Although best known for a trio of films released between 1955 and 1961 (Night and Fog, Hiroshima Mon Amour, and Last Year at Marienbad), octogenarian French director Alain Resnais experienced a recent resurgence of interest in his work after winning the Silver Lion at the Venice Film Festival in 2006 for Private Fears in Public Places (aka Coeurs). Perhaps to capitalize on this resurgent interest, Kino has just released four of Resnais' minor films from the 1980s: Life Is a Bed of Roses (1983) (aka La Vie est un roman), Love unto Death (1984) (aka L' Amour à mort), Mélo (1986), and I Want to Go Home (1989) (aka Je veux rentrer à la maison). Three of these films, Life Is a Bed of Roses, Love unto Death (1984), and Mélo (1986) have identical core casts and explore common themes. This review concerns the second of these, Love unto Death (1984).
In this second of three films utilizing the same four lead actors, Pierre Arditi plays Simone a middle-aged archeologist who is estranged from his wife and children. Simone is living in a cottage with the latest in a succession of girlfriends, Elisabeth (Sabine Azéma). The other couple to round out this quartet are Simone's close friends Judith (Fanny Ardant) and Jérôme (André Dussollier), who are Protestant pastors in the small village Simone and Elisabeth are living in.
Questions of death, both by natural causes and suicide, and love, both eros (erotic) and agape (selfless), feature prominently in this chamber drama. The film begins with a near-death experience for Simone that causes him to reexamine the way that he lives his life, his relationships with Elisabeth and his friends, and his beliefs about God and an afterlife. Simone's inquiry into how to live his life turns to an inquiry about death and what follows when he experiences a number of dizzy spells which convince him that his remaining life is quickly draining away.
The impact of Simone's tumultuous experiences fall nearly equally hard on Elisabeth whose love for Simone grows so intense following his near-death experience that she considers whether life without him is worth living. Judith and Jérôme's beliefs are also put to the test as buried issues concerning Simone's past resurface.
Discordant atonal musical interludes composed by Hans Werner Henze and set mostly against darkened winter skies feature prominently throughout the film. These interludes are placed between nearly every scene in the film and extend for as long as 35 seconds each. Whether these interludes offer a welcome opportunity for contemplation or an undue indulgence by Resnais is a matter of taste, though I lean toward the latter despite my usual preference for opportunities to mull over a story's intricacies.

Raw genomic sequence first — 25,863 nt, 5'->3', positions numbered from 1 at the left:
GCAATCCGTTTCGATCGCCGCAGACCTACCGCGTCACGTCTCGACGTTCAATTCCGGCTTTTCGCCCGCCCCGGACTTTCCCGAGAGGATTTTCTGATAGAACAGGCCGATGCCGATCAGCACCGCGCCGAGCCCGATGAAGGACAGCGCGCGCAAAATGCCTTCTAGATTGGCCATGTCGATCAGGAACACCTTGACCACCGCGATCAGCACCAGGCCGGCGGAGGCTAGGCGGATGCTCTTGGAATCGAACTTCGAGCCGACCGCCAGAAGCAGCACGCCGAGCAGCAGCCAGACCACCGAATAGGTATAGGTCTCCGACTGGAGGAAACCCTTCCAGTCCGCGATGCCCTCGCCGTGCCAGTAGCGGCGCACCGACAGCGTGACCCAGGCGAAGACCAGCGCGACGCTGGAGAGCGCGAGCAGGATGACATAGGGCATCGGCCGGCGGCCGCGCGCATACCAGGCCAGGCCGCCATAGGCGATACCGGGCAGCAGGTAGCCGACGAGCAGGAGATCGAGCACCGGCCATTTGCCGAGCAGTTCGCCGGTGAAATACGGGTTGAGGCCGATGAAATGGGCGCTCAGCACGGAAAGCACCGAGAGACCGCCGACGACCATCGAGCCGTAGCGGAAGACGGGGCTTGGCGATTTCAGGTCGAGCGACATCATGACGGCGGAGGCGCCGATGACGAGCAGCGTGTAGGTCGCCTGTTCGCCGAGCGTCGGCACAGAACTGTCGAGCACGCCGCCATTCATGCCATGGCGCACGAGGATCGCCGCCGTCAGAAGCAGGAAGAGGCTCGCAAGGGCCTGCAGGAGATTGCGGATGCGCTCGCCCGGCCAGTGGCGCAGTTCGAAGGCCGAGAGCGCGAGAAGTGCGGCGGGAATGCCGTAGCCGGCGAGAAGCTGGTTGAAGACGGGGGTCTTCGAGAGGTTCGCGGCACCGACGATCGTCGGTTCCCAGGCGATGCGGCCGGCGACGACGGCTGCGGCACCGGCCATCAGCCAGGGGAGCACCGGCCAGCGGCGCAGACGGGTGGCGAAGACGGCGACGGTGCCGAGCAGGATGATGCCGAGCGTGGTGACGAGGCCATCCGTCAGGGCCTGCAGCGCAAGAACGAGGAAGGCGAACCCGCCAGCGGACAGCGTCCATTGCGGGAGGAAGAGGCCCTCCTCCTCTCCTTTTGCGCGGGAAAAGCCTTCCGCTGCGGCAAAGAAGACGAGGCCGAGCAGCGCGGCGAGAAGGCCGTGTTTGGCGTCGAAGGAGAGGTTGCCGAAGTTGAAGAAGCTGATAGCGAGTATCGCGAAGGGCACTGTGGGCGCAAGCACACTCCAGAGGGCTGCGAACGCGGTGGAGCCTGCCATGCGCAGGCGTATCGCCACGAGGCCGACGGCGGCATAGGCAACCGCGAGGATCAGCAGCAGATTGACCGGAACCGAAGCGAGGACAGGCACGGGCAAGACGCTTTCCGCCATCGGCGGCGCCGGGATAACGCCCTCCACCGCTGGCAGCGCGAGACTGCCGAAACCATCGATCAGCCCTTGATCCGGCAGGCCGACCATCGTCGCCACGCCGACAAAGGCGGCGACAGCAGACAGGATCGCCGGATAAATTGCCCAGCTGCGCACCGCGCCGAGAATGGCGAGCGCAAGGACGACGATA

Kino has done a fairly good job. The 2.35:1 image is preserved and is given an anamorphic presentation. No PAL to NTSC conversion issues and no digital artifacts were apparent during close review of this disc though there are contrary opinions and this may come down to a matter of equipment. There is some dirt and the image does display a high degree of grain at times, likely either intentional or a product of the original film elements. Overall the image appears very good for a minor film over twenty years old.
This disc preserves the original 2.0 stereo audio track without any noticeable dropouts or distortions.
Extras include a trailer for this film and a 21-minute interview with actor Pierre Arditi in which he discusses his long working relationship with director Alain Resnais.
While Love unto Death isn't bad, it's not in the same league with Resnais' most renowned work. The film explores big issues, but it's more expository than revelatory, and overall the film lacks the vitality, innovation, and depth of Resnais' better works. Whether Love unto Death is worth seeing turns largely on one's appreciation for the extended interludes between scenes. To me it feels excessive.